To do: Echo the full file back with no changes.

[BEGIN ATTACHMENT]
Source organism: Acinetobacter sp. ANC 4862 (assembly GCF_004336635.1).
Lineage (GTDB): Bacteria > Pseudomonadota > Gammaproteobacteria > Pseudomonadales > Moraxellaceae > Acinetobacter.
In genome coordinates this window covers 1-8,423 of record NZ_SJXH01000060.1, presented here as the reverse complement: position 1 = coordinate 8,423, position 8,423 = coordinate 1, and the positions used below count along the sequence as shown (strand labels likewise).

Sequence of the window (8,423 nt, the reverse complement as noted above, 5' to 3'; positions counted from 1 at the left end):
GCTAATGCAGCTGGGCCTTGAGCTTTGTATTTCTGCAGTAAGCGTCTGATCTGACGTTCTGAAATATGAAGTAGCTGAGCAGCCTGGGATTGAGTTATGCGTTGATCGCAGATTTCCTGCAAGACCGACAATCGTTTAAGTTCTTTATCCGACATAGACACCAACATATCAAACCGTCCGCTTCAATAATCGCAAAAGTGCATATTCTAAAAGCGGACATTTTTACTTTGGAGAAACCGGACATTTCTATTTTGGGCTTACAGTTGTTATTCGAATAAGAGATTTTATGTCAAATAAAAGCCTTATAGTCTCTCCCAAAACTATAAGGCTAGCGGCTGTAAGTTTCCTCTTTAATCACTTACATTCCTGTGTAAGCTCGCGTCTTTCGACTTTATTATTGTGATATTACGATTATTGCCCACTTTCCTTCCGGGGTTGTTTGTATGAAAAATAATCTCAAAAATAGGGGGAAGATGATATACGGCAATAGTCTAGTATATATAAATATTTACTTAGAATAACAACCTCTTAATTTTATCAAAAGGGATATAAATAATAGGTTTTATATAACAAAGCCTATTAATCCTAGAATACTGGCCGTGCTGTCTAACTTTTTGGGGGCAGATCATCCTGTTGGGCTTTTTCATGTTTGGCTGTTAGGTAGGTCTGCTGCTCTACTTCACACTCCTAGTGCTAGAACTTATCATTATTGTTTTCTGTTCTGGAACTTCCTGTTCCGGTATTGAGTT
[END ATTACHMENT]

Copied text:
Source organism: Acinetobacter sp. ANC 4862 (assembly GCF_004336635.1).
Lineage (GTDB): Bacteria > Pseudomonadota > Gammaproteobacteria > Pseudomonadales > Moraxellaceae > Acinetobacter.
In genome coordinates this window covers 1-8,423 of record NZ_SJXH01000060.1, presented here as the reverse complement: position 1 = coordinate 8,423, position 8,423 = coordinate 1, and the positions used below count along the sequence as shown (strand labels likewise).

Sequence of the window (8,423 nt, the reverse complement as noted above, 5' to 3'; positions counted from 1 at the left end):
GCTAATGCAGCTGGGCCTTGAGCTTTGTATTTCTGCAGTAAGCGTCTGATCTGACGTTCTGAAATATGAAGTAGCTGAGCAGCCTGGGATTGAGTTATGCGTTGATCGCAGATTTCCTGCAAGACCGACAATCGTTTAAGTTCTTTATCCGACATAGACACCAACATATCAAACCGTCCGCTTCAATAATCGCAAAAGTGCATATTCTAAAAGCGGACATTTTTACTTTGGAGAAACCGGACATTTCTATTTTGGGCTTACAGTTGTTATTCGAATAAGAGATTTTATGTCAAATAAAAGCCTTATAGTCTCTCCCAAAACTATAAGGCTAGCGGCTGTAAGTTTCCTCTTTAATCACTTACATTCCTGTGTAAGCTCGCGTCTTTCGACTTTATTATTGTGATATTACGATTATTGCCCACTTTCCTTCCGGGGTTGTTTGTATGAAAAATAATCTCAAAAATAGGGGGAAGATGATATACGGCAATAGTCTAGTATATATAAATATTTACTTAGAATAACAACCTCTTAATTTTATCAAAAGGGATATAAATAATAGGTTTTATATAACAAAGCCTATTAATCCTAGAATACTGGCCGTGCTGTCTAACTTTTTGGGGGCAGATCATCCTGTTGGGCTTTTTCATGTTTGGCTGTTAGGTAGGTCTGCTGCTCTACTTCACACTCCTAGTGCTAGAACTTATCATTATTGTTTTCTGTTCTGGAACTTCCTGTTCCGGTATTGAGTT